Cromer's very own microbrewery
Now in its fourth year of operation Poppyland Brewery has gained a reputation for doing different. For me, Martin Warren the Poppyland Brewer, it is a challenge in semi-retirement, a means of self expression and it helps to satisfy my creative instincts. Hopefully I can make a small living too. As an ex-museum curator I cannot help myself from revelling in the character and culture of North Norfolk and I reflect this in my beers. I produce extraordinary ales that are far removed from industrial beer found in supermarkets or even beer found in British pubs. I am exploring just what beer can be, using the best ingredients and new techniques, seeking to innovate and aiming to really please my customers. I often draw inspiration from the local environment and local history. Where I can I use local ingredients - wild and cultivated. Where I can't, I get the best ingredients from all over the world - like hops and yeasts. I don't want people to say, Mmm, that's okay. I want them to say Wow! That's amazing!
Being a very small business I am able to brew small batches of different beer all the time, always creating great new flavours. This means that stocks will quickly run out but hopefully you will appreciate the uniqueness, quality and depth of flavours that I can develop when hand crafting beer. I hope you will be eager to try my next production, as every batch is unique and explores another facet of the multidimensional beer map.
At my scale I can't compete on price. I give you flavour and hand crafted quality. My beers may appear expensive but they deliver greater impact and satisfaction than ordinary beers, so they do represent value for money. See the warm appreciation of my customers. My beers have character. I am sure you will remember these beers and talk about them with your friends. A bottle should entertain you for quite a while. It's not just for quaffing. You drink less for greater satisfaction. If you can't manage to drink it all in one sitting, you will be pleasantly surprised to find that an opened bottle will keep a day or more on a cool shelf (pop the cap back on to keep the fruit flies out) and it will drink much the same as when freshly opened, just with a bit less condition (like a draft beer); not at all flat and tasteless as other beers may be.
Situated between Cromer town centre and the railway station, housed in a former motor garage, Poppyland Brewery is where I brew extraordinary ales - bottled Saisons, IPAs, porters, fruit beers and more. Belgian- and American-inspired, these beers are unusual, often with extravagant ingredients, fascinating flavours and aromas. These beers are not in the mainstream. Every brew is exploring just what beers can be.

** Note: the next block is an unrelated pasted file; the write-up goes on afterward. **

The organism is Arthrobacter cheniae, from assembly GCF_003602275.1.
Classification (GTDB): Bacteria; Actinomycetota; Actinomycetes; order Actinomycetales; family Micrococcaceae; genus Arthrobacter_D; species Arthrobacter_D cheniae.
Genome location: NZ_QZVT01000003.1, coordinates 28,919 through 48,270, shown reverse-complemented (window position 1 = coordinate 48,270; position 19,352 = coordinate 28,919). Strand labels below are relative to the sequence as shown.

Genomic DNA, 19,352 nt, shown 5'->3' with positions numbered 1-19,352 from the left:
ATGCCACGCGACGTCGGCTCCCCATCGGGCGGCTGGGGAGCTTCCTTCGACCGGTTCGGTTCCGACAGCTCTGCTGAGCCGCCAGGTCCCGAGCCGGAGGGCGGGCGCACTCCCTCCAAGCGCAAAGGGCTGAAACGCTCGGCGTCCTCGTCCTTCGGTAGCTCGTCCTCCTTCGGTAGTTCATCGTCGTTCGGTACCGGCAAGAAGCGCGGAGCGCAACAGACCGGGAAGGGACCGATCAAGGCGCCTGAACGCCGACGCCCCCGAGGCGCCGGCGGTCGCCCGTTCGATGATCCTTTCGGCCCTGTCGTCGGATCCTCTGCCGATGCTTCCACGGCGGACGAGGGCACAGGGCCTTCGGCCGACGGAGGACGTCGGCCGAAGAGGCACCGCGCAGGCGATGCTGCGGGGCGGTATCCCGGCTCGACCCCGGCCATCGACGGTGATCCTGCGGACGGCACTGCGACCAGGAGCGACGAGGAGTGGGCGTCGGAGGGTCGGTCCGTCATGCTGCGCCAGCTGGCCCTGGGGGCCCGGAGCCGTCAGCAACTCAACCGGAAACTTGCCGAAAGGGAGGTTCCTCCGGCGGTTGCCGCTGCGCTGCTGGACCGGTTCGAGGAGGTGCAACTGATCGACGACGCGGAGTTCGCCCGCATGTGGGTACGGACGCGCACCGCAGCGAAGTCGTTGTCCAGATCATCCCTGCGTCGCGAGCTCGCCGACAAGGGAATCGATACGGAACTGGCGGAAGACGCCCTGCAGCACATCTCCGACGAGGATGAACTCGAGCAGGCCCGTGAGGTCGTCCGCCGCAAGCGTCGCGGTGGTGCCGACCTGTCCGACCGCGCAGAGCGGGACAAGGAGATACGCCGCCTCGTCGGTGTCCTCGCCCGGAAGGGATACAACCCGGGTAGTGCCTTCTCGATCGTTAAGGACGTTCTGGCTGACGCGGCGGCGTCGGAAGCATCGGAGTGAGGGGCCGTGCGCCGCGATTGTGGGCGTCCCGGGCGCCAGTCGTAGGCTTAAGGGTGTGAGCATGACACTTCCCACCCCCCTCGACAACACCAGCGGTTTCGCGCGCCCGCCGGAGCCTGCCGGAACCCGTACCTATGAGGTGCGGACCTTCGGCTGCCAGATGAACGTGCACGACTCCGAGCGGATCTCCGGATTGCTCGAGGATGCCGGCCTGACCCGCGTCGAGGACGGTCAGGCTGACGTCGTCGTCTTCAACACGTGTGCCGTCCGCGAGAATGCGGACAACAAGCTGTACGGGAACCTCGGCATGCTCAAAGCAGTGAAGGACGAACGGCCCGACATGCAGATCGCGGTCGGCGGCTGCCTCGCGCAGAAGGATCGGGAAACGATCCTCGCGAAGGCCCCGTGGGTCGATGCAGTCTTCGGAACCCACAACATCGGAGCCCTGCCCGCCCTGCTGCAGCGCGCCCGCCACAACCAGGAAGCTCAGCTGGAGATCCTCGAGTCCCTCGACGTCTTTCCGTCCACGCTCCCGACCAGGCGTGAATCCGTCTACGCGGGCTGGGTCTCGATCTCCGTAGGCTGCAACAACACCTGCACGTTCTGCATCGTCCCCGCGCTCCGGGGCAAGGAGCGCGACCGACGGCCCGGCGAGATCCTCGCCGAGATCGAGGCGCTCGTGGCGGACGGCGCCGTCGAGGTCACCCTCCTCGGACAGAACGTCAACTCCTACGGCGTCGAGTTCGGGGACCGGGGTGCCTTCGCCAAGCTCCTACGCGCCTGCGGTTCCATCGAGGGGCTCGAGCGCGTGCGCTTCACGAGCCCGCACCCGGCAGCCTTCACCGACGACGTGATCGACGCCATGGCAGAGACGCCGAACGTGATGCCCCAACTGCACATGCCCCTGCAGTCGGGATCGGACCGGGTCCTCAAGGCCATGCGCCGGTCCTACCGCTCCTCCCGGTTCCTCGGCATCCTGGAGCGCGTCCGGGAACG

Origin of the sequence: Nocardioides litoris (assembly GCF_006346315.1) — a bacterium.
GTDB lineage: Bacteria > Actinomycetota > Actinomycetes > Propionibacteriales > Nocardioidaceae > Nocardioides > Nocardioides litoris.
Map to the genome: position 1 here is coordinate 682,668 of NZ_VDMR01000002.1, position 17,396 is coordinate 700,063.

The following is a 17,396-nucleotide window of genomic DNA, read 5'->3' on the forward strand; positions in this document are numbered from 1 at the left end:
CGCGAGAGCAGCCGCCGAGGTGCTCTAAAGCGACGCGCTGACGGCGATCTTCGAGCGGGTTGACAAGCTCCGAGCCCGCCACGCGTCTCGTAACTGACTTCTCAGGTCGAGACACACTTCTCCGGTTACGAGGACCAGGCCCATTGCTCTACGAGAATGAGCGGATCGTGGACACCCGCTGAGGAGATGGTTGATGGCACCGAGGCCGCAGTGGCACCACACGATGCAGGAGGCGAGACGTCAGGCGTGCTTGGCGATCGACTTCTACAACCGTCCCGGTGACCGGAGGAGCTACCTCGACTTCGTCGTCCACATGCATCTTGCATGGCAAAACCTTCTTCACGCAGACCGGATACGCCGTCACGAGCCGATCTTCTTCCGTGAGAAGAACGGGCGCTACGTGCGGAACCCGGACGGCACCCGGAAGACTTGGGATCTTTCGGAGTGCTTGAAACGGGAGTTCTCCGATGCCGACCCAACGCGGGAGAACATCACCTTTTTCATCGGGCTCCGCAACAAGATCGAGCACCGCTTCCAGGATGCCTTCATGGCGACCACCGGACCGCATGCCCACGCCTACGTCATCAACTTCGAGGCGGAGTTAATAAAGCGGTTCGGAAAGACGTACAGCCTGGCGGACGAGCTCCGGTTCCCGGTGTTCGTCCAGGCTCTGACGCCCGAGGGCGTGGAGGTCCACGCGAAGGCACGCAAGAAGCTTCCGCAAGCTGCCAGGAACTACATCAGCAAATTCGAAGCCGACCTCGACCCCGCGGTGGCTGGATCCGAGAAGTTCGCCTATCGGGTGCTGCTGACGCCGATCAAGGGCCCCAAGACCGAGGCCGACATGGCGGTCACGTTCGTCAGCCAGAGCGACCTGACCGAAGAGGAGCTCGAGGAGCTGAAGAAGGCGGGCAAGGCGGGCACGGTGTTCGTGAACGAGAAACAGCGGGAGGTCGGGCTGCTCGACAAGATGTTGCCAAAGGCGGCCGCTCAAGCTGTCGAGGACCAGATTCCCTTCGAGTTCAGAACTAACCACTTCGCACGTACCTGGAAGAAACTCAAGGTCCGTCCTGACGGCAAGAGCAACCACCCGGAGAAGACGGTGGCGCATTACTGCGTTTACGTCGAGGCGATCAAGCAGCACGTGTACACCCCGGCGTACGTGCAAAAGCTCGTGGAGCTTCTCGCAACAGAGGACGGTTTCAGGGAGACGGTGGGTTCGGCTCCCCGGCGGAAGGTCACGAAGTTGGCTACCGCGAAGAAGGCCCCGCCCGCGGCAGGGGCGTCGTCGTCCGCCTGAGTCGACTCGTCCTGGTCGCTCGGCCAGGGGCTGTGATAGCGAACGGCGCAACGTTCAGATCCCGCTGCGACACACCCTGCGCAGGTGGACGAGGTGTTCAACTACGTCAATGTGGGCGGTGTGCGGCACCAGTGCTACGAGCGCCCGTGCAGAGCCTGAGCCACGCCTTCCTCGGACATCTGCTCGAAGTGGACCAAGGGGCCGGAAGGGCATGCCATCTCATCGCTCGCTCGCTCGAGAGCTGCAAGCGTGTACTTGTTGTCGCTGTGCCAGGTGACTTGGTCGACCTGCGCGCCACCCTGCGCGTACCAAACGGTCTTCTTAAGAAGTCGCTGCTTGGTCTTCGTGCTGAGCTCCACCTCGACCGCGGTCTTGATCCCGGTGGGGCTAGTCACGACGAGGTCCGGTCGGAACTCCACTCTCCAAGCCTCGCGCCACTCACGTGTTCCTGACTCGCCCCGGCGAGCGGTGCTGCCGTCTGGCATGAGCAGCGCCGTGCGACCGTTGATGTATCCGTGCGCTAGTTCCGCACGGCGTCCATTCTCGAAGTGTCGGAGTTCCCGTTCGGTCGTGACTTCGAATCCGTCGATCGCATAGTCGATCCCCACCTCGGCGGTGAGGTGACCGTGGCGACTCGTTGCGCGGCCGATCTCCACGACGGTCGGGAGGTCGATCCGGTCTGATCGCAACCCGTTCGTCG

Visitors are welcome.
You are welcome to come and look inside, see how beer is made, have a chat and maybe buy some beer. Knock at the brewery door, or call at Chesterfield Lodge a few steps up the road (just out of picture, to the left) or ring me on 07887 389 804.
Martin Warren, The Poppyland Brewer
Here's a review of Poppyland Brewery and beers from Pints and Pubs.
Great brewery profile and beer reviews from Rob Derbyshire of Hopzine.
What's in stock?
|Grey Seal Coffee IPA IN STOCK|
|Maid of the Mill IN STOCK|
|Strange Attractor IN STOCK|
|Je Suis Bruxellois IN STOCK|
|Norwegian Farmhouse IN STOCK|
|Tragic Empress LAST FEW|
|Black Wit IN STOCK|
|Saison Alexanders IN STOCK|
|East Coast India Pale Ale OUT OF STOCK|
Poppyland takes Overall Winner in Norwich & Norfolk CAMRA Bottled Beer Awards 2016
The increasing recognition of Poppyland's beers was rewarded with five awards for four beers in the 2016 Awards ceremony at the Hostry in Norwich Cathedral Close on 26 February. A gala evening under the beautiful wooden roof saw Poppyland pick up Gold for Home by Christmas (Unique Category), Silver for Elderflower Saison (Speciality Category) and East Coast IPA (Strong Bitter Category) and a Bronze for Ten Thousand Geese (Stout and Porter Category), with Home by Christmas taking the Gold for Overall Winner of the Champion Bottled Beer of the Year Competition 2016. Not bad for a newby one-man brewery. Many thanks to the tasting panel for their votes and to Norwich & Norfolk CAMRA for a great evening. I am afraid that once again, none of these beers is currently in stock but expect to see them appear some time in the coming year (except Home by Christmas, which was a one-off remembrance beer).
Poppyland is rated Norfolk's top brewer